As people of faith seeking to respond to the issue of human-caused pollution and the damages that this has had on the planet in the form of climate change, we recognize that not all pollution is visible. Yes, this includes small particulates in the air that poison our lungs, but also the ways in which the earth itself is harmed through our improper care of one another. In some of our faith traditions, we have understood that the earth was not first polluted when we burned fossil fuels, or even wood. The first time the earth was polluted was when blood was shed upon it, and the earth cried out to God against this horrific act (Genesis 4:10). We have known that the land itself is defiled and harmed when we are not in the right relationship with God and our neighbor (Leviticus 18:24-25). It is this pollution of brokenness and injustice that continues to harm our neighbor and this created place we have been called to till and keep (Genesis 2:15). As people of faith, we know these issues have always been connected. We know that our land is further polluted and defiled by these acts of injustice perpetrated against our brothers and sisters of color. We know that the mountains and hills, the very foundations of the earth, continue to bear witness against us for the ways in which we harm the earth and the ways in which we harm our neighbor (Micah 6:1-2). Blood still cries out from the ground as we harm the innocent. We know that living into a right relationship with one another has positive impacts for the earth. We know that living into a right relationship with the earth has positive impacts for our neighbor. For too long we have been led by a false narrative that says our economy will not survive if we implement the changes we propose, but the truth of the matter is that humanity itself cannot survive both as a collective or physically in the current model. We must change our environment to be one of life, not of death.
The current unrest and struggle we see in our society is not surprising to those who understand that you can only reap what you sow. For too long, we have sowed our fields with anger, bitterness, injustice, racial disparity, and a wanton disregard of the earth entrusted to our care. We have sowed seeds of division and polarization, and thus we reap unrest, distrust, and suspicion. It is no wonder that the fruit we see around us is so bitter when we have so often failed to tend to the earth and our neighbor in life-giving ways. Indeed, we know that the seeds of racial inequality and fear/distrust/hate of our fellow humans lead to the production of horrific fruit, of strange fruit. We must sow different seeds if we expect different fruit. We must till the ground for these seeds to take root as it has been heavily compacted over years of complacency and inaction, with the heavy weight of injustice pressed upon it. This churning process may be painful, yet it is necessary for the fruit we desire to grow to take hold. We must sow this earth and our society with seeds of care, compassion, trust, love, justice, and unity if we want the fruit of good community, safety, wellness, and justice for all. As we know, gardening takes time, perseverance, and constant attention to maintaining proper balances of good soil, enough water, and enough sun. This work of growing the society we want will take time, dedication, and hard work. As any gardener knows, the fruits of such labor are so sweet, and even sweeter when we can share them with others. These are the labors H-IPL seeks to enter into, these are the commitments we continue to make to help foster and grow the type of environment and society we want to have ourselves and we want to share with our children and grandchildren.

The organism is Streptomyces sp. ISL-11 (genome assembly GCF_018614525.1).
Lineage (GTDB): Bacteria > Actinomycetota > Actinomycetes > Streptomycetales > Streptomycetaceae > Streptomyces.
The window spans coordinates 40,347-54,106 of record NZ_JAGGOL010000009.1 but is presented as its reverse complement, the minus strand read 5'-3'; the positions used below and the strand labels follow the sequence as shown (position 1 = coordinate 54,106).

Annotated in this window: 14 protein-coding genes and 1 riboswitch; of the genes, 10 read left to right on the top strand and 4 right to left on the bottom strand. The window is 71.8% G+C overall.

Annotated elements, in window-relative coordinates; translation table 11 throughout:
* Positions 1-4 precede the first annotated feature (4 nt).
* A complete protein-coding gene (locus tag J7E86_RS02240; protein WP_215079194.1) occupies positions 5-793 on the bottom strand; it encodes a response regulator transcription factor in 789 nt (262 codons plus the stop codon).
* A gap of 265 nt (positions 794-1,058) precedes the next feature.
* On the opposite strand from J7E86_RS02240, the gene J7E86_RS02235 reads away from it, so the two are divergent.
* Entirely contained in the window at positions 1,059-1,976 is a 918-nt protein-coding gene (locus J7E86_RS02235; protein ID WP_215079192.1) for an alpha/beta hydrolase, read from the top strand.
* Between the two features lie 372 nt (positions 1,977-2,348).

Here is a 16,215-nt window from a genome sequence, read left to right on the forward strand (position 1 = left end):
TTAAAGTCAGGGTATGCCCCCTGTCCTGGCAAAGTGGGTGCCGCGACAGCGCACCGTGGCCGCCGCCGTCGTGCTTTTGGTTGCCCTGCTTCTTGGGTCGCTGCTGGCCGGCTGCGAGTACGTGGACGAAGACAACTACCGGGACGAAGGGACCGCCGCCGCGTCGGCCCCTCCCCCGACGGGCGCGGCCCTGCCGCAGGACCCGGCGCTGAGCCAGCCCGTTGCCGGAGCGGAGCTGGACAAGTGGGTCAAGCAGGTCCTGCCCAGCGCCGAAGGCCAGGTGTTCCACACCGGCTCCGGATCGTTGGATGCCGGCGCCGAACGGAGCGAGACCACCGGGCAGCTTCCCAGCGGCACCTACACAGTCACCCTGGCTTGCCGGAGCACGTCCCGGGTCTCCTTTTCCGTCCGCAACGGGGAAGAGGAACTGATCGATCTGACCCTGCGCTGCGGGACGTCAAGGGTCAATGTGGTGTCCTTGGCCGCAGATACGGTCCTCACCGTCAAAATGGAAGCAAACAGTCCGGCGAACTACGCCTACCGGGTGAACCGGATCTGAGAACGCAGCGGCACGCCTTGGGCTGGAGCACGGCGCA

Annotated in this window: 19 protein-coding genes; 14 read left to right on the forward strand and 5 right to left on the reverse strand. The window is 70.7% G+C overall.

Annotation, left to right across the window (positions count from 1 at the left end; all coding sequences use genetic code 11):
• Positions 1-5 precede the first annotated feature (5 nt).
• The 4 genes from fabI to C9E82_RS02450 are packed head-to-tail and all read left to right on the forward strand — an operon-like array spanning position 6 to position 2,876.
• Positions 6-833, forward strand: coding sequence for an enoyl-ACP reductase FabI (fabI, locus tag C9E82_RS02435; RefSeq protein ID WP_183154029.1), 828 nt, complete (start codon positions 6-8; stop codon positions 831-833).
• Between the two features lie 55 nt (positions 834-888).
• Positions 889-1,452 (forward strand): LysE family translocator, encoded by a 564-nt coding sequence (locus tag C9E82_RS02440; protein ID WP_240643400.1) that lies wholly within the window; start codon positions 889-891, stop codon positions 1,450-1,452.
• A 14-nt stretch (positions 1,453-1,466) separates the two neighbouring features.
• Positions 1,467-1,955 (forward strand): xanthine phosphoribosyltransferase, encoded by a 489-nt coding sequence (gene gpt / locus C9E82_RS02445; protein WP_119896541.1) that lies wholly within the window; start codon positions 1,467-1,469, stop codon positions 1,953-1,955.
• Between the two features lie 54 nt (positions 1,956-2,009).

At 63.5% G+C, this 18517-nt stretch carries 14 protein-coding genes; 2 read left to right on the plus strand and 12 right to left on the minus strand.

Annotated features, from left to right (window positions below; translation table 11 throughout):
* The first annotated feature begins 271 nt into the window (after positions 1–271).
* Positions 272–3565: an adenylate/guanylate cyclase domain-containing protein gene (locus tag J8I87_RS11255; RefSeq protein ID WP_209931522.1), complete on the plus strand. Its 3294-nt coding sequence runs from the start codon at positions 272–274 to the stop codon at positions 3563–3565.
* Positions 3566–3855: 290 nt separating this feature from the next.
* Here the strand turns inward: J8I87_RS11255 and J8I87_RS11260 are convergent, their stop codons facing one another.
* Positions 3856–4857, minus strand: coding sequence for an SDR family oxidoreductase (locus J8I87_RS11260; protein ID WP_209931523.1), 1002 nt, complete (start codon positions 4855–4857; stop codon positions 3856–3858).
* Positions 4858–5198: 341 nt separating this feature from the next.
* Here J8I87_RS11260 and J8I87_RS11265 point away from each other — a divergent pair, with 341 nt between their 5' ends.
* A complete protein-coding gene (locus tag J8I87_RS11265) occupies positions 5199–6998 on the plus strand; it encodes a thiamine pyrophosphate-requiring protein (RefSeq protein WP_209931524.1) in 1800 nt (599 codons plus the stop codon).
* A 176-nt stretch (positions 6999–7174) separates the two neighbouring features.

Those who work with our environment consistently see the interconnections amongst that which lives, the ways in which ecosystems are balanced to support life for all that lives within them. We know how quickly biomass and biodiversity are destroyed when these systems are disrupted. We know that a damage in part is a damage to the whole. This is no less true in the social systems we have created as humans. We are connected to one another, all sharing this same common home we call Earth, and as one member of humanity, as one member of all that is created, suffers, we all suffer together. It is because we recognize these things as interconnected that we who would use our faith to speak up for the environment and how we care for creation must also lift our voices on behalf of our brothers and sisters of color who have consistently been harmed through systems that have, both willingly and unconsciously, been designed to oppress them. This is no less true when it comes to issues of the environment as often people of color have to suffer the bulk of the pollution we have created, they disproportionately live closer to landfills, to coal fire plants, to sites with poor water (Flint, MI), to sites with lead poisoning (East Chicago, IN), and the list goes on. We know that any work to heal and restore our planet necessarily means work to fight against the injustices perpetrated against people of color. This is why a core part of H-IPL is to address environmental injustice and work for equity for all, both in bearing the costs and in receiving the benefits from the actions we take related to our environment.
Currently, we stand at a unique moment in our history. We have seen how rapidly we can shift our behaviors when the need is communicated and we know what is at stake. If we are willing to drastically change our patterns of behavior for those high-risk members of society when it comes to COVID-19, can we not also be willing to drastically change our patterns of behavior for all of our children and their children who are high-risk members when it comes to climate change?
We have stepped back from the economic engine on which we were always told we needed to depend on to live. Now, as we begin the process of reopening, we can be intentional about what sort of systems we want to create. We can work on building resilient and sustainable communities. We can develop economies that are equitable, seeking to incorporate the vulnerable and the disenfranchised. We can recognize that sustainability, resiliency, and economy are not mutually exclusive goals, but can function together in ways that are life-giving to all. And we know that in this new reality, we must be intentional about the ways in which we are incorporating all in our community to participate in what we are doing. We cannot continue to ignore the plight of our neighbors who have borne the brunt of the damage we have done to the earth while simultaneously being denied the resources needed to adequately mitigate that damage. This is why H-IPL will continue to champion a future that is rooted in equity and sustainability.